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FBI joins criminal investigation into Flint Michigan water contamination

[JURIST] The US Attorney's Office for the Eastern District of Michigan [official website] on Tuesday announced that the FBI [official website] will join a criminal investigation into the contaminated drinking water in Flint, Michigan. The FBI will join a multi-agency team [NYT report] in the ongoing investigation. In 2014 Flint's drinking water supply was switched from Lake Huron water treated in Detroit to water from the Flint River treated at the Flint water treatment plant in order to reduce costs. The new supply was not treated with required corrosion control chemicals and the water caused lead and pathogens [flintwaterstudy.org] to get into the town's water supply from corroding pipes. Researchers from Virginia Tech concluded that lead levels were high enough to be designated as "toxic waste" [WP report]. The Justice Department has also opened an investigation [Huffington Post report] into the situation.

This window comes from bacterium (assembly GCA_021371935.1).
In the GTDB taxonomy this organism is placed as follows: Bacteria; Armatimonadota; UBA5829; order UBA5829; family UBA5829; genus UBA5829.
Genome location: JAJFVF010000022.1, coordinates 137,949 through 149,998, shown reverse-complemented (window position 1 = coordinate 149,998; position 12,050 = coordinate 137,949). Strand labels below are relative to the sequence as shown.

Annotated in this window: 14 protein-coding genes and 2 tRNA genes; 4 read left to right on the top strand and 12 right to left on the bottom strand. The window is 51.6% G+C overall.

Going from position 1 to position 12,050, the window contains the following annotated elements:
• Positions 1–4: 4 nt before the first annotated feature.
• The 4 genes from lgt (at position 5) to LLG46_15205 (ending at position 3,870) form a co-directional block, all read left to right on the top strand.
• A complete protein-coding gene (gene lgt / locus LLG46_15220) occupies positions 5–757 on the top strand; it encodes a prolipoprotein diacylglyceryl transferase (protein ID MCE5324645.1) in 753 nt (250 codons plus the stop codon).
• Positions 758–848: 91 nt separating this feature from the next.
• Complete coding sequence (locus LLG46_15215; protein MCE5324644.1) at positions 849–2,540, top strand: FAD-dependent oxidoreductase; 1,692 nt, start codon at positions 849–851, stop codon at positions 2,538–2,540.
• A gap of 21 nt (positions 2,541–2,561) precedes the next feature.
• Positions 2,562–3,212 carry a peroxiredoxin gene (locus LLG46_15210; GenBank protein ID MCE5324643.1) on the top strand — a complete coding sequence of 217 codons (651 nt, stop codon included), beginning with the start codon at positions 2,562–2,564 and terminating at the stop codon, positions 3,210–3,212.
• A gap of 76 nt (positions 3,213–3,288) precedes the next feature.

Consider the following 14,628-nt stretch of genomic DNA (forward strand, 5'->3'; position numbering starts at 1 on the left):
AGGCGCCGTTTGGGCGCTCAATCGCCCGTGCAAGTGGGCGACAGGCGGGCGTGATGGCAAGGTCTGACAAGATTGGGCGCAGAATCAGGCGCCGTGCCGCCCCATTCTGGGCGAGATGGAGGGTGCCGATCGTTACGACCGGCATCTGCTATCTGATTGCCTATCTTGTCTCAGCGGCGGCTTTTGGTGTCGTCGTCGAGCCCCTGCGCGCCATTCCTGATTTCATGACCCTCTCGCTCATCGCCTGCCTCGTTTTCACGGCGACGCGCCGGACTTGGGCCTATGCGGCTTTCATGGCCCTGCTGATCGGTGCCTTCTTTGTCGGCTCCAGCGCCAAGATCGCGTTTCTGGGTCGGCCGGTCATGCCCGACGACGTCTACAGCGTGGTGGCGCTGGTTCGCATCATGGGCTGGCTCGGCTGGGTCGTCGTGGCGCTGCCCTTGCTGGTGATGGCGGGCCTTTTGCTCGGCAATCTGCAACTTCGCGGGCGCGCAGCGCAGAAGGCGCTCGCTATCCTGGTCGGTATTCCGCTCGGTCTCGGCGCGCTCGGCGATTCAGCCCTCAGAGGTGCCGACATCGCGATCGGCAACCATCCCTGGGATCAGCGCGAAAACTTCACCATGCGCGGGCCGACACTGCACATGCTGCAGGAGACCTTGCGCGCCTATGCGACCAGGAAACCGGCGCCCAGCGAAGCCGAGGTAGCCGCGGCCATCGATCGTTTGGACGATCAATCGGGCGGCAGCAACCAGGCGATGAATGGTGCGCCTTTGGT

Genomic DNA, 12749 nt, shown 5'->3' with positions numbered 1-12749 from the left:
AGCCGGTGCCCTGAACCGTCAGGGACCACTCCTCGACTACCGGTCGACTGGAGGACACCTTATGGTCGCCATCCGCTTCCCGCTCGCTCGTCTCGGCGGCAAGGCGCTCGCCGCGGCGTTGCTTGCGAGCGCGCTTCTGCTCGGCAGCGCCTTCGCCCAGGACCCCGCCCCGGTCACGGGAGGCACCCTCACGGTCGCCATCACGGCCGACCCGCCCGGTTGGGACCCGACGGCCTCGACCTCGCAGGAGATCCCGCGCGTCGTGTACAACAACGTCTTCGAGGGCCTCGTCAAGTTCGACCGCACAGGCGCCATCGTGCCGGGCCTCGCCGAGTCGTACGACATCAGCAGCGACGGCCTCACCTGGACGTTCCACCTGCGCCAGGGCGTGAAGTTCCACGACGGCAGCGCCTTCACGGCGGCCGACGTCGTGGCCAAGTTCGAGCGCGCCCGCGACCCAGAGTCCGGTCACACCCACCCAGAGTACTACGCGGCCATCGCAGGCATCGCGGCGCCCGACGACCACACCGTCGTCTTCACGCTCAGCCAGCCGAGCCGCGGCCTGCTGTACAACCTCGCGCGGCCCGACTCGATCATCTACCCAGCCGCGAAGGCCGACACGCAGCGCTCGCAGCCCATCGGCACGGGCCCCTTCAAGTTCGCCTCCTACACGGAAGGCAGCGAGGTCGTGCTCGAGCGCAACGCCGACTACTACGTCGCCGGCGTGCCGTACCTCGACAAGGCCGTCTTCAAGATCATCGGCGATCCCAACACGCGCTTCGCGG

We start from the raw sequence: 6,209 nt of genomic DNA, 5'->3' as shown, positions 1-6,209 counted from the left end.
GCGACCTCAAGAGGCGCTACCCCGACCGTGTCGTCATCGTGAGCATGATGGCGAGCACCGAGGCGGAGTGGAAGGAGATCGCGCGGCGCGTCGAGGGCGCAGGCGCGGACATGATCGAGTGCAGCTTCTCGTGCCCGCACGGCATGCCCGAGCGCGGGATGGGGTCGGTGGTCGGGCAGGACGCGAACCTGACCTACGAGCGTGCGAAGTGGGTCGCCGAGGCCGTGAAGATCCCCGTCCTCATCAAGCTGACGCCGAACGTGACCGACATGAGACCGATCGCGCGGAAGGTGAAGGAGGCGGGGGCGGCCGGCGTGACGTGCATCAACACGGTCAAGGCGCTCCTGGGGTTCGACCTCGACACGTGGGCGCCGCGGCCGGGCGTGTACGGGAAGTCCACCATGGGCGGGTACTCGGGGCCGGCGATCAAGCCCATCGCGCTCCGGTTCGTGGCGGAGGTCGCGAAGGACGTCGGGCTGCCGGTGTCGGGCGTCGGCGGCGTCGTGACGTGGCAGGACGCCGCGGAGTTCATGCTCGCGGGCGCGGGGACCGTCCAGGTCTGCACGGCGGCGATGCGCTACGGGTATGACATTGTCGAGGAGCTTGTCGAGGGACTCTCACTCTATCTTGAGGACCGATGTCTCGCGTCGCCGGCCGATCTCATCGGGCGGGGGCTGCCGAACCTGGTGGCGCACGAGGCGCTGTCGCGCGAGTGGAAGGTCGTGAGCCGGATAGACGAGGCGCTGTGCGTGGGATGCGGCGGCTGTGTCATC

Public officials have come under fire [The Atlantic report] for their response to the crisis, as it took 20 months after the initial switch for an emergency to be declared by the state. The National Guard was activated [CNN report] in January in order to distribute bottled water and water filters. Flint residents are currently being forced to rely on bottled water for drinking, cooking and bathing. Last week the Natural Resources Defense Council filed a lawsuit [JURIST report] in the US District Court for the Eastern District of Michigan, seeking the replacement of lead water pipes in the city of Flint. The lawsuit, filed in conjunction with Concerned Pastors for Social Action, the American Civil Liberties Union of Michigan and Flint resident Melissa Mays, seeks to force city and state officials to mediate alleged violations of the federal Safe Drinking Water Act [materials]. Also last week, Michigan Attorney General Bill Schuette announced [JURIST report] that he has appointed a former prosecutor to act as Special Counsel in his investigation into the water contamination crisis in the city of Flint and a retired Detroit FBI chief will also participate in the investigation. In mid-January, Michigan Attorney General Bill Schuette requested public input on risks and alternative studies [JURIST report] as the investigation continues.

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